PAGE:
Imaginary Oklahoma is an ongoing project in which some of today’s most important and influential writers combine with artists to provide a fictional take on this place we call home. Through a wide variety of voices, styles and literary devices, these works prove that “Oklahoma” is much more than a place, it’s an idea.
The boy at the bottom of the lake opened his eyes and found his right hand had floated free again despite his efforts. His legs and torso were partially wedged under an enormous tree trunk and he watched the free hand, slightly luminescent, casting a glow like moonlight. The grit and sediment in the water burned his eyes as he squinted in the gloom, discerning the surface far above him as mirror of dark glass. His hip and shoulder ached from the weight of the tree, but the right side of his body still urged him toward the surface. He waited another hour then gave up, allowing his body to slide out and ascend slowly into starlight.
Someone walking the woods along the southern edge of the lake on that November night might have seen him emerging from the water, his forehead breaking the smooth black surface of the quiet lake and the slow plod of his steps as he waded to shore among the cattails and jimson weed. They might have seen him stand on the bank, shivering, watching the waters of the lake reverberate with his departure and then come to complete stillness again. Wind pulled at the tops of the shadowy forest, the supple trunks of the trees wending, and when he listened the air was full of windfall and bird alarm. The boy crept into the woods and curled at the base of a thick pine, pulling a heavy mat of needles over him like a blanket and prepared to weather the long night that seemed like it would never end.
At daybreak the boy was already moving, working his way back through to the hard road that led into town. His clothes were still damp and he chuffed and gasped with the cold as he kept to the treeline, ducking away from cars, until he made the gas station with the outside bathroom. He locked the door and took off his clothes and dried them the best he could with paper towels, wiping away mud and lake debris. He used his fingers to comb his hair, making a rudimentary part to one side. In the dirty mirror his dough-like face warped and vibrated and the boy shut his eyes.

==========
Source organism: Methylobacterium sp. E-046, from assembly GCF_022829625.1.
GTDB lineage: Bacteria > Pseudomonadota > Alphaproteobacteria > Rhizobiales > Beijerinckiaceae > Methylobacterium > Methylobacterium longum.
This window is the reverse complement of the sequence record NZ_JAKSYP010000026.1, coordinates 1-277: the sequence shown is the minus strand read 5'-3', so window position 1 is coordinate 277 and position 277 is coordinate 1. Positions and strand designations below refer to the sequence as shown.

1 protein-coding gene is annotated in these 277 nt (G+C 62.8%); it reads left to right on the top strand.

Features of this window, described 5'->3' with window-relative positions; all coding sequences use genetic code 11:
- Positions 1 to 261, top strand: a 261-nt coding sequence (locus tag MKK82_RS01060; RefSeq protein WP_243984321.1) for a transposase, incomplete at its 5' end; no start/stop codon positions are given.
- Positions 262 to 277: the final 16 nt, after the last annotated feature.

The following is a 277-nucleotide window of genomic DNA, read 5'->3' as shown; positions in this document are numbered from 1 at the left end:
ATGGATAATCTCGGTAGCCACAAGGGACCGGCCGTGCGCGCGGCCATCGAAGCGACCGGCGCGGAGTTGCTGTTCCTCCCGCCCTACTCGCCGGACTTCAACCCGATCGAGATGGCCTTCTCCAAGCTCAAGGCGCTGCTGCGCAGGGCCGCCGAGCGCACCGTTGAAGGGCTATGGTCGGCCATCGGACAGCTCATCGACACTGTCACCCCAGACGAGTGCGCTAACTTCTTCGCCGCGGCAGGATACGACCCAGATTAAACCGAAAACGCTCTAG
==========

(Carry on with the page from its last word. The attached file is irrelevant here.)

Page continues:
Later he stood in the playground by the fence, warily watching the other children and parents. He was too old for this place, but it was the best he could do. The people of the town became used to the sight of this slightly disheveled boy, lurking on the perimeter, but no one made a move to befriend him and parents called out angrily for their children when they ventured in his direction.
It was a different time. In those days a boy could exist on the edge for a long while before anyone thought to inquire about him or offer assistance. The woods were said to be filled with such boys, scrawny, dirty-necked youths who filtered through backyard floodlights and crouched behind the woodpile. Stories were told of boys floating on the surface of the lake, hundreds of them, face up to the moon, their large eyes unblinking. But there really was only the one boy, the one who has been here in Stillwater forever, the boy we see here now, leaning on the chain link fence, watching our beautiful children playing in the sandbox, building their tiny imaginary universes.
Matt Bondurant’s new novel The Night Swimmer (Scribner) will be published in January 2012. His second novel, The Wettest County in the World (Scribner 2008), was a New York Times Editor’s Pick, and San Francisco Chronicle Best 50 Books of the Year. His first novel, The Third Translation (Hyperion 2005), was an international bestseller, translated into 14 languages worldwide. A former John Gardner Fellow in Fiction at Bread Loaf, Kingsbury Fellow at Florida State, and Walter E. Dakin Fellow at Sewanee, he currently lives in Texas.